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Steven Tsao - Perfectionism and Eating Disorder: Personal and Professional Perspectives

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For the 2016 Annual OCD Conference

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Steven Tsao - Perfectionism and Eating Disorder: Personal and Professional Perspectives

  1. 1. Perfectionism and Eating Disorders: Personal and Professional Perspectives Steven D. Tsao, Ph.D. University of Pennsylvania Jenni Schaefer Eating Recovery Center
  2. 2. Anorexia Nervosa A. Restriction of energy intake relative to requirements, leading to a significantly low body weight in the context of age, sex, developmental trajectory, and physical health. Significantly low weight is defined as a weight that is less than minimally normal or, for children and adolescents, less than that minimally expected. – Mild: BMI ≥ 17 kg/m2 – Moderate: BMI 16–16.99 kg/m2 – Severe: BMI 15–15.99 kg/m2 – Extreme: BMI < 15 kg/m2
  3. 3. Anorexia Nervosa (con’t) A. Intense fear of gaining weight or of becoming fat, or persistent behavior that interferes with weight gain, even though at a significantly low weight. B. Disturbance in the way in which one’s body weight or shape is experienced, undue influence of body weight or shape on self-evaluation, or persistent lack of recognition of the seriousness of the current low body weight. • Restricting type and binge-eating/purging type • Lifetime prevalence: 0.9% female, 0.3% males (Hudson et al., 2007) • 10:1 female to male ratio
  4. 4. Bulimia Nervosa A. Recurrent episodes of binge eating. An episode of binge eating is characterized by both of the following: – Eating, in a discrete period of time (e.g., within any 2-hour period), an amount of food that is definitely larger than what most individuals would eat in a similar period of time under similar circumstances. – A sense of lack of control over eating during the episode (e.g., a feeling that one cannot stop eating or control what or how much one is eating). B. Recurrent inappropriate compensatory behaviors in order to prevent weight gain, such as self-induced vomiting; misuse of laxatives, diuretics, or other medications; fasting; or excessive exercise. C. The binge eating and inappropriate compensatory behaviors both occur, on average, at least once a week for 3 months. D. Self-evaluation is unduly influenced by body shape and weight.
  5. 5. Bulimia Nervosa (con’t) • The minimum level of severity is based on the frequency of inappropriate compensatory behaviors (see below). The level of severity may be increased to reflect other symptoms and the degree of functional disability. – Mild: An average of 1–3 episodes of inappropriate compensatory behaviors per week. – Moderate: An average of 4–7 episodes of inappropriate compensatory behaviors per week. – Severe: An average of 8–13 episodes of inappropriate compensatory behaviors per week. – Extreme: An average of 14 or more episodes of inappropriate compensatory behaviors per week. • Lifetime prevalence: 1.5% females, 0.5% males (Hudson et al., 2007) • 10:1 female to male ratio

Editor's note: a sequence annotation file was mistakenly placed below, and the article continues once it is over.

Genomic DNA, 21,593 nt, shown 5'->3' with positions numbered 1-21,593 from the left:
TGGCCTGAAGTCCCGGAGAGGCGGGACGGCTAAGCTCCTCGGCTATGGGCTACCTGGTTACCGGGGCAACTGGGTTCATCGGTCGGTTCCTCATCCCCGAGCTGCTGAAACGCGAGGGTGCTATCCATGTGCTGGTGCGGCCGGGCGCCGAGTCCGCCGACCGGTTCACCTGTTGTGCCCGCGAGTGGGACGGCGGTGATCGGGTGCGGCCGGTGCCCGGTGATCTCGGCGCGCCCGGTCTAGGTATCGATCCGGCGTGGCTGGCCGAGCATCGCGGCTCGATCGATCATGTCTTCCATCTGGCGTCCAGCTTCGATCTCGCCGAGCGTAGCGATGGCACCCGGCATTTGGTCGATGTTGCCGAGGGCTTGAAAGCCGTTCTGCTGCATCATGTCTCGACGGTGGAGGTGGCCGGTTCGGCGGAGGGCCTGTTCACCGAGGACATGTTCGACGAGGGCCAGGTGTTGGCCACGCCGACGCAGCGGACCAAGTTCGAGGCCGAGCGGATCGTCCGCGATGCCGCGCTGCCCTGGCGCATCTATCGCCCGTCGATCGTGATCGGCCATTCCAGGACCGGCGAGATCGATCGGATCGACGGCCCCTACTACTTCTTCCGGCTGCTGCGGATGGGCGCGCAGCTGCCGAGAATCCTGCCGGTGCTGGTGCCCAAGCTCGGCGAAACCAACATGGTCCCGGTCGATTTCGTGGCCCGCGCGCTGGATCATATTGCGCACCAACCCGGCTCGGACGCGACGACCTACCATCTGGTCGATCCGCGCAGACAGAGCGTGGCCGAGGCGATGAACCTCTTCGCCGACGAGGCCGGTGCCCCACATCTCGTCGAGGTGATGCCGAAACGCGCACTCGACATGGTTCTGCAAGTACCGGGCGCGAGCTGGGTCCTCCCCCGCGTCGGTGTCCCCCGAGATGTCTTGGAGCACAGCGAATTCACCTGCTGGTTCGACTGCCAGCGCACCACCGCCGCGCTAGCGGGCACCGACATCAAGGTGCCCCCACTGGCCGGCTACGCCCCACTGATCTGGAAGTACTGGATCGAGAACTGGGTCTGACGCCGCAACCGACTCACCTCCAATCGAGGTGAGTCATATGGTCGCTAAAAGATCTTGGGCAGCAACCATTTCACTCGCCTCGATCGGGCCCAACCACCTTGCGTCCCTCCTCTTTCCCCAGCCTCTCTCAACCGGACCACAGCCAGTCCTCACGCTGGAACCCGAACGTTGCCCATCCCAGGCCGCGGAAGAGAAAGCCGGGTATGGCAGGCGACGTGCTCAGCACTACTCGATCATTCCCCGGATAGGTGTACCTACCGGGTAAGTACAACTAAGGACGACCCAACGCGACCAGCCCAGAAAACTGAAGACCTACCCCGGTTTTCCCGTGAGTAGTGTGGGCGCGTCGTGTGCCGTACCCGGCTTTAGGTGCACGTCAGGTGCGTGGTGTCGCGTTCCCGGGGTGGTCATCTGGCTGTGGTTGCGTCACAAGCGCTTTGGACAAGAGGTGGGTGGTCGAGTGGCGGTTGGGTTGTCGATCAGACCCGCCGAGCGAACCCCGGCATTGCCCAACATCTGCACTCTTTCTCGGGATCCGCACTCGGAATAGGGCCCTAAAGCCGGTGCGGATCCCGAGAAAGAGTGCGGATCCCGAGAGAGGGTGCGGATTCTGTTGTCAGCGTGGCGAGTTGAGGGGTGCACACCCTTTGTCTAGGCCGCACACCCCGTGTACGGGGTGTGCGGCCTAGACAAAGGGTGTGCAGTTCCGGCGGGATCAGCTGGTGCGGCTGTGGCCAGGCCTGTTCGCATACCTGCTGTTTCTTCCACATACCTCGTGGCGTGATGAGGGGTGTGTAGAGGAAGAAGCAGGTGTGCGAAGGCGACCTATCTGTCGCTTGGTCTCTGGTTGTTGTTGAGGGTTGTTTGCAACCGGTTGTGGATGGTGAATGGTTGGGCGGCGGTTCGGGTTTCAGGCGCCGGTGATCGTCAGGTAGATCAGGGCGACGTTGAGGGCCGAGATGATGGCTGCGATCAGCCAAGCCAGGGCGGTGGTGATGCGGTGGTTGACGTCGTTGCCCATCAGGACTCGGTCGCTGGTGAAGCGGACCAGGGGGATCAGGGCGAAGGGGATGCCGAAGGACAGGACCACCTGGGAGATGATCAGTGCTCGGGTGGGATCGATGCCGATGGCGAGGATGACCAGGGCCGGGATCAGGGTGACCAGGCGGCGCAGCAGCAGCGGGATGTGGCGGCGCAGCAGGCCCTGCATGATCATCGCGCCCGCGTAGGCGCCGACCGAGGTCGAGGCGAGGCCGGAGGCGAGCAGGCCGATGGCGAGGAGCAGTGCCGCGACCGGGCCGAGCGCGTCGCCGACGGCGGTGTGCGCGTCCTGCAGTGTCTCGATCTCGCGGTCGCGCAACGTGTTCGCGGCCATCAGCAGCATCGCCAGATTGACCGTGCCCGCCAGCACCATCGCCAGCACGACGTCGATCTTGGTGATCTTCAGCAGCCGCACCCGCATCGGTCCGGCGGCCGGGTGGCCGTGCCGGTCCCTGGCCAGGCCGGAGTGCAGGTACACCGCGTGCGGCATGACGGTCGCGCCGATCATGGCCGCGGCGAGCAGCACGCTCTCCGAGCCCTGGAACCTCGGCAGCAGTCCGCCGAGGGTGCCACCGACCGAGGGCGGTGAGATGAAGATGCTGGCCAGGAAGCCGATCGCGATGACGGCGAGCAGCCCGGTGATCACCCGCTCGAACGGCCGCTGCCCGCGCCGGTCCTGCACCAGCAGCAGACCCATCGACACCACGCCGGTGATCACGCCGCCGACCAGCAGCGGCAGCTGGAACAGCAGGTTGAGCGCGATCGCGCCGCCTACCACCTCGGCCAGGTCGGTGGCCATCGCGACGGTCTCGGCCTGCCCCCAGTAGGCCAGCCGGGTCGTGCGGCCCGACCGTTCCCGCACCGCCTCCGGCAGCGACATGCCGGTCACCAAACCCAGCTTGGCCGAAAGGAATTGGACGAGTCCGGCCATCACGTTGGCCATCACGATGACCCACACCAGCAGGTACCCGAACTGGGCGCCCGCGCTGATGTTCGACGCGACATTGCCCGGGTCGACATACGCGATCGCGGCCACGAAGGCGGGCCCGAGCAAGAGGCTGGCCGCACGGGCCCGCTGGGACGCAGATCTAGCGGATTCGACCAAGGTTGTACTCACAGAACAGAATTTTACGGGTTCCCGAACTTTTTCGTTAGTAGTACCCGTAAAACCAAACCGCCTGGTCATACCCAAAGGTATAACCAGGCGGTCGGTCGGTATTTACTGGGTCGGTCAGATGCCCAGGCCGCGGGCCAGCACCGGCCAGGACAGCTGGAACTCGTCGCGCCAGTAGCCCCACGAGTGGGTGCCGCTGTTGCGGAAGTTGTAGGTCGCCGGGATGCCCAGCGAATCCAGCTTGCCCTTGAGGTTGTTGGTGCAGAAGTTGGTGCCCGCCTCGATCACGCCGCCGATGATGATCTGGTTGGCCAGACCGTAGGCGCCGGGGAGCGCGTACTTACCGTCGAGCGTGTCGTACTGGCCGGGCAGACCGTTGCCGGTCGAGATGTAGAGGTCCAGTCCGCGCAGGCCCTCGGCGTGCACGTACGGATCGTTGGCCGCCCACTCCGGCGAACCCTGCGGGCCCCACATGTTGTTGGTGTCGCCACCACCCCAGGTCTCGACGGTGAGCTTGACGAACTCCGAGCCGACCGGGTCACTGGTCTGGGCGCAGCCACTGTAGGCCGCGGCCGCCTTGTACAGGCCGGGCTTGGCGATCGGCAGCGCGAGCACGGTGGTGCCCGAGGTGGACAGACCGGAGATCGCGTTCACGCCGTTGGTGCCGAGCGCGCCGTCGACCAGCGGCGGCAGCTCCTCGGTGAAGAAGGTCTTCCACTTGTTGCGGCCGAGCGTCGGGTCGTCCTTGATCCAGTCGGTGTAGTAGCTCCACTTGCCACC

6. 6. Binge-Eating Disorder A. Recurrent episodes of binge eating. An episode of binge eating is characterized by both of the following: – Eating, in a discrete period of time (e.g., within any 2-hour period), an amount of food that is definitely larger than what most people would eat in a similar period of time under similar circumstances. – A sense of lack of control over eating during the episode (e.g., a feeling that one cannot stop eating or control what or how much one is eating). B. The binge-eating episodes are associated with three (or more) of the following: – Eating much more rapidly than normal. – Eating until feeling uncomfortably full. – Eating large amounts of food when not feeling physically hungry. – Eating alone because of feeling embarrassed by how much one is eating. – Feeling disgusted with oneself, depressed, or very guilty afterward. C. Marked distress regarding binge eating is present.
  7. 7. Binge-Eating Disorder (con’t) D. The binge eating occurs, on average, at least once a week for 3 months. E. The binge eating is not associated with the recurrent use of inappropriate compensatory behavior as in bulimia nervosa and does not occur exclusively during the course of bulimia nervosa or anorexia nervosa. • Mild: 1–3 binge-eating episodes per week. • Moderate: 4–7 binge-eating episodes per week. • Severe: 8–13 binge-eating episodes per week. • Extreme: 14 or more binge-eating episodes per week. • Twelve-month prevalence among U.S. adults females and males is 1.6% and 0.8%, respectively (Hudson et al. 2007)
  8. 8. Other Specified Eating or Feeding Disorder • Avoidant/Restrictive Food Intake Disorder (ARFID): An eating/feeding disturbance (e.g., lack of interest in food, avoidance based on sensory characteristics, concern about aversive consequences of eating) manifested by persistent failure to meet appropriate nutritional needs associated with: significant weight loss, significant nutritional deficiency, dependence on enteral feeding or oral nutritional supplements, or marked interference with psychosocial functioning. • Night eating syndrome: Recurrent episodes of night eating, as manifested by eating after awakening from sleep or by excessive food consumption after the evening meal. There is awareness and recall of the eating. The night eating is not better explained by external influences such as changes in the individual’s sleep-wake cycle or by local social norms. The night eating causes significant distress and/or impairment in functioning. The disordered pattern of eating is not better explained by binge-eating disorder or another mental disorder, including substance use, and is not attributable to another medical disorder or to an effect of medication.